The political arm of the liberal legal group Demand Justice, which advocates packing the Supreme Court, contributed $5,000 last year to the campaign of Fairfax County Commonwealth’s Attorney Steve Descano, who is among local prosecutors backed by liberal organizations tied to billionaire financier George Soros.
Descano, a Democrat, has refused to prosecute some criminal offenses in his Northern Virginia jurisdiction, most recently taking no action against pro-abortion activists who rallied in front of the homes of Justices Samuel Alito and Amy Coney Barrett to protest a pending Supreme Court ruling to end abortion on demand.
Also last year, Naomi Aberly of Boston, former chairwoman of Planned Parenthood’s national board, contributed a total of $750 to Descano’s campaign in Fairfax County, which is just outside the nation’s capital.
Aberly, a member of the national finance committee for Barack Obama’s presidential reelection campaign in 2012, is also a former leader of the pro-abortion group Emily’s List.
David Menschel, of Portland, Oregon, who describes himself as a criminal justice reformer and social activist, gave $1,500 to Descano’s 2019 campaign. Menschel is president of a liberal grant-making organization called the Vital Projects Fund.
Since taking office, critics say, Descano has become known more for the cases he hasn’t prosecuted than those he has. They point to the protests outside the homes of Alito and Barrett as the most recent examples.
Federal law prohibits attempts to intimidate or influence a federal judge or justice on a decision, but Virginia law also prohibits “picketing or disrupting [the] tranquility of [a] home.” It is a misdemeanor offense in the state to break that law, which applies to all residences, not just those of government officials.
The state law says:
Any person who shall engage in picketing before or about the residence or dwelling place of any individual, or who shall assemble with another person or persons in a manner which disrupts or threatens to disrupt any individual’s right to tranquility in his home, shall be guilty of a Class 3 misdemeanor.
Each day on which a violation of this section occurs “shall constitute a separate offense,” according to the law. The offense carries a maximum penalty of $500 upon conviction.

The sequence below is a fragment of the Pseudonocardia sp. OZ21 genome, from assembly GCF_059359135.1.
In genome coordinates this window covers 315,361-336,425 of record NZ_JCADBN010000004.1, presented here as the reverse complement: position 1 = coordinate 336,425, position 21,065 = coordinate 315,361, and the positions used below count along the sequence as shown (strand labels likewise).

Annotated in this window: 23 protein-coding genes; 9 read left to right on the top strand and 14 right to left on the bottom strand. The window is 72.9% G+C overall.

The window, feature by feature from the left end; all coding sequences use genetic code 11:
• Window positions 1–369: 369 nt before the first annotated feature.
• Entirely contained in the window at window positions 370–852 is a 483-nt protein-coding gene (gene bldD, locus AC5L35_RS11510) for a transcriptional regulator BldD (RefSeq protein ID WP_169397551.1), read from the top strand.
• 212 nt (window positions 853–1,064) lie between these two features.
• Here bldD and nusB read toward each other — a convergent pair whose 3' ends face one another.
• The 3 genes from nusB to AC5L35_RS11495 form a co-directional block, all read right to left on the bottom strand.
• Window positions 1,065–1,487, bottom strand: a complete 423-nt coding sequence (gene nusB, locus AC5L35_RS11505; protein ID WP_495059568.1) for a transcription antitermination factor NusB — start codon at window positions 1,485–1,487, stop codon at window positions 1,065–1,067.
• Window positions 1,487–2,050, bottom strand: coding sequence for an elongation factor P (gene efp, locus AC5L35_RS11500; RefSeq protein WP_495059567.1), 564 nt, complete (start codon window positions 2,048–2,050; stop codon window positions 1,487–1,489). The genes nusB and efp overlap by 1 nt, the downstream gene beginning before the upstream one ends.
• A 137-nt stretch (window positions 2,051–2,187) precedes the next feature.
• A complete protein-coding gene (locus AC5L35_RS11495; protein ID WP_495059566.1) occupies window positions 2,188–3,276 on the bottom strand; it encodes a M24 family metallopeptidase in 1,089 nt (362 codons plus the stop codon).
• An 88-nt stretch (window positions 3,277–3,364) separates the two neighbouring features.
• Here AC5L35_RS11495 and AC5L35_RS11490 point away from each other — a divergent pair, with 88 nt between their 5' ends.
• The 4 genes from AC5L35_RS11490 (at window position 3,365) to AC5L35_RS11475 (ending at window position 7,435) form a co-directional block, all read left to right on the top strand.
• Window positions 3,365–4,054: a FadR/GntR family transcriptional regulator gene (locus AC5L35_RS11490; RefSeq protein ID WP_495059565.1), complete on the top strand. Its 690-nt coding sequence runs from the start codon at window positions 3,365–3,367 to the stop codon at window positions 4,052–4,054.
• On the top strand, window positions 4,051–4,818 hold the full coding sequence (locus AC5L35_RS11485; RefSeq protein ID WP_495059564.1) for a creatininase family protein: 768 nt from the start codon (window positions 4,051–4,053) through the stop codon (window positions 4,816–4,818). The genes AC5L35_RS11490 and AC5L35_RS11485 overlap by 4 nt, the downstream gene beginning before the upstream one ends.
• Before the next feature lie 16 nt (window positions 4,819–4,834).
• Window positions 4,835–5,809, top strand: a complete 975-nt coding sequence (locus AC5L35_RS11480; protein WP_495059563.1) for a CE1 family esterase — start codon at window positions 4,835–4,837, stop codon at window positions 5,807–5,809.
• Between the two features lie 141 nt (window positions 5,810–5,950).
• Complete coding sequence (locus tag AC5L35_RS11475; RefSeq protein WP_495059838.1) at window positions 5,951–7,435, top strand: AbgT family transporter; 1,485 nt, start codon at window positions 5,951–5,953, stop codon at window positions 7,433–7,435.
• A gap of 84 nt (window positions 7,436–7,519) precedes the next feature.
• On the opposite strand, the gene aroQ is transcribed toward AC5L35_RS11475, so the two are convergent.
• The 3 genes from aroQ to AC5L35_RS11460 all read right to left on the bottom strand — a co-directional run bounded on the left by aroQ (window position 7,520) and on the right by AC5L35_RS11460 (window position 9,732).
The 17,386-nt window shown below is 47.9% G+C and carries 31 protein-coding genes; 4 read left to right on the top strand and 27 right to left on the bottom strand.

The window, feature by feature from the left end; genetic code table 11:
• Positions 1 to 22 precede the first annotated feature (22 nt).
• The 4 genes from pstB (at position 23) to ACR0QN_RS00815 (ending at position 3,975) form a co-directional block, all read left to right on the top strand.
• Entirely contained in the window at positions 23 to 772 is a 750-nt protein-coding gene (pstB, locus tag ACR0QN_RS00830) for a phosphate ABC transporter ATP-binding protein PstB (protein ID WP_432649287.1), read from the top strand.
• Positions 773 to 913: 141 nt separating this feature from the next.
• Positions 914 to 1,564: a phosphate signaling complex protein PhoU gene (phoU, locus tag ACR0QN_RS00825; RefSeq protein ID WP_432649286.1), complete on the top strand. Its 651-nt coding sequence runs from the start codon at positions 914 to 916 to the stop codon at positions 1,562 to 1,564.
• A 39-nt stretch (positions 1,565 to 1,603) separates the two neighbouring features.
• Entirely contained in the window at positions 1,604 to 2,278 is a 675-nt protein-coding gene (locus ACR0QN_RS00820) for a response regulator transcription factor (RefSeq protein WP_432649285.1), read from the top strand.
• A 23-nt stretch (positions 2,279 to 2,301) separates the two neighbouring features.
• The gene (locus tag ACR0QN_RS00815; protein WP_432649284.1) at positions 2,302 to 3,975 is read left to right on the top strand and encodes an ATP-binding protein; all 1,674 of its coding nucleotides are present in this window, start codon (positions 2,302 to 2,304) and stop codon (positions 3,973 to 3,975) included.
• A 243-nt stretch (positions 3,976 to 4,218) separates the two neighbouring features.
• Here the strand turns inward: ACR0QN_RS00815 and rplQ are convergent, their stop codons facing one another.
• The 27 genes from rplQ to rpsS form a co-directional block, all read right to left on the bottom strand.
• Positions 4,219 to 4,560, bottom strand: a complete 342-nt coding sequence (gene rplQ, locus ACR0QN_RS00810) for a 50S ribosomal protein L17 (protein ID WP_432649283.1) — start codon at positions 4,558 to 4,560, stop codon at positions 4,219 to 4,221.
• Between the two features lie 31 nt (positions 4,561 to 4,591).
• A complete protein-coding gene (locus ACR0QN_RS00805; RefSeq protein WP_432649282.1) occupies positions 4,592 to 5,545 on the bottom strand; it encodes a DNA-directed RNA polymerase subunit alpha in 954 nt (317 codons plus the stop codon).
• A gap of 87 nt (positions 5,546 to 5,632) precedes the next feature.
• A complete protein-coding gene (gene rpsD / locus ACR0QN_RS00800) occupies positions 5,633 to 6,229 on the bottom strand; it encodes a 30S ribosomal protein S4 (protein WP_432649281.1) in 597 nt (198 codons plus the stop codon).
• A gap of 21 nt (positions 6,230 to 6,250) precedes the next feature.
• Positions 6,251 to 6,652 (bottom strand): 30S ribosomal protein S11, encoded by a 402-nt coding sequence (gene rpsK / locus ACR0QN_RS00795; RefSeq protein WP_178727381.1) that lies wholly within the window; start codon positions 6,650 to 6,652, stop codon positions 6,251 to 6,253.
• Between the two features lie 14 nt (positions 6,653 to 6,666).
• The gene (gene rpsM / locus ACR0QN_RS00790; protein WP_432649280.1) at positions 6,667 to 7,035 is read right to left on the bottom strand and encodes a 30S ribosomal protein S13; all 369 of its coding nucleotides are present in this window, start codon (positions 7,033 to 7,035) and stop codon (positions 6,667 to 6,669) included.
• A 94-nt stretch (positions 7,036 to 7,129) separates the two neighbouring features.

“The purpose of so-called protesting in front of someone’s house is intimidation,” former Virginia Attorney General Ken Cuccinelli told The Daily Signal in an interview. “It doesn’t limit your free expression to have a protest in a public place as opposed to a private place.”
Cuccinelli, a Republican, said Descano’s inaction on protesters’ behavior outside the Alito and Barrett residences is based on politics.
“Let’s face it, if liberal justices’ houses were being protested by conservatives for whatever reason, he’d be happy to prosecute,” Cuccinelli said. “This is a classic problem of the Soros prosecutors. They are not there to enforce the law. They are there to remake the law.”
Virginia’s former attorney general said enforcement is entirely up to local prosecutors in the state and the attorney general doesn’t have the authority to step in and prosecute.
Descano did not respond to The Daily Signal’s phone calls to his office Wednesday. But he told CNN for a May 12 report: “I will not prosecute community members for peacefully exercising their First Amendment rights.”
In his written statement to the left-leaning cable outlet, Descano added:
My focus will remain on acting to safeguard the rights of women in Fairfax County should this dangerous draft Supreme Court decision take effect, which is why I have pledged to never prosecute a woman for making her own health care decisions.
After someone leaked Alito’s draft majority opinion in the case of Dobbs v. Jackson Women’s Health Organization, Descano similarly tweeted May 3: “I will never prosecute a woman for making her own health care decisions.”
Descano’s out-of-state, left-leaning donors couldn’t have known that he would be in a position to opt against prosecuting those who protested at the homes of Supreme Court justices over the potential end of Roe v. Wade, said Charles Stimson, deputy director of The Heritage Foundation’s Meese Center for Legal and Judicial Studies. (The Daily Signal is Heritage’s multimedia news organization.)
However, Stimson added, the donors—including former Planned Parenthood leader Aberly—knew the type of politician they were supporting.
“Once the green light comes out that Soros taps this guy who has had an otherwise undistinguished legal career to be one of his minions, then that’s a dog whistle to the radical left to give,” Stimson told The Daily Signal.
Among the best known cases Descano hasn’t prosecuted was that of a driver who, on Mother’s Day 2020, rammed a van carrying a mother, three children, and a Labrador retriever, pushing it off a major highway. Police found beer bottles in his vehicle.
Paramedics treated the family, who survived their injuries. Police recommended that the driver be charged with four counts of attempted unlawful wounding, felony fleeing the scene, and other charges.
“If he’s not going to arrest a man who attempted to murder a mom and her children on the Beltway in an act of road rage, he’s definitely not going to arrest men and women dressed like nuns who are threatening the right to tranquility in the home of justices under a state statute,” Stimson said of Descano.
“And why? Because he disagrees with the Alito draft. It’s a political decision.”
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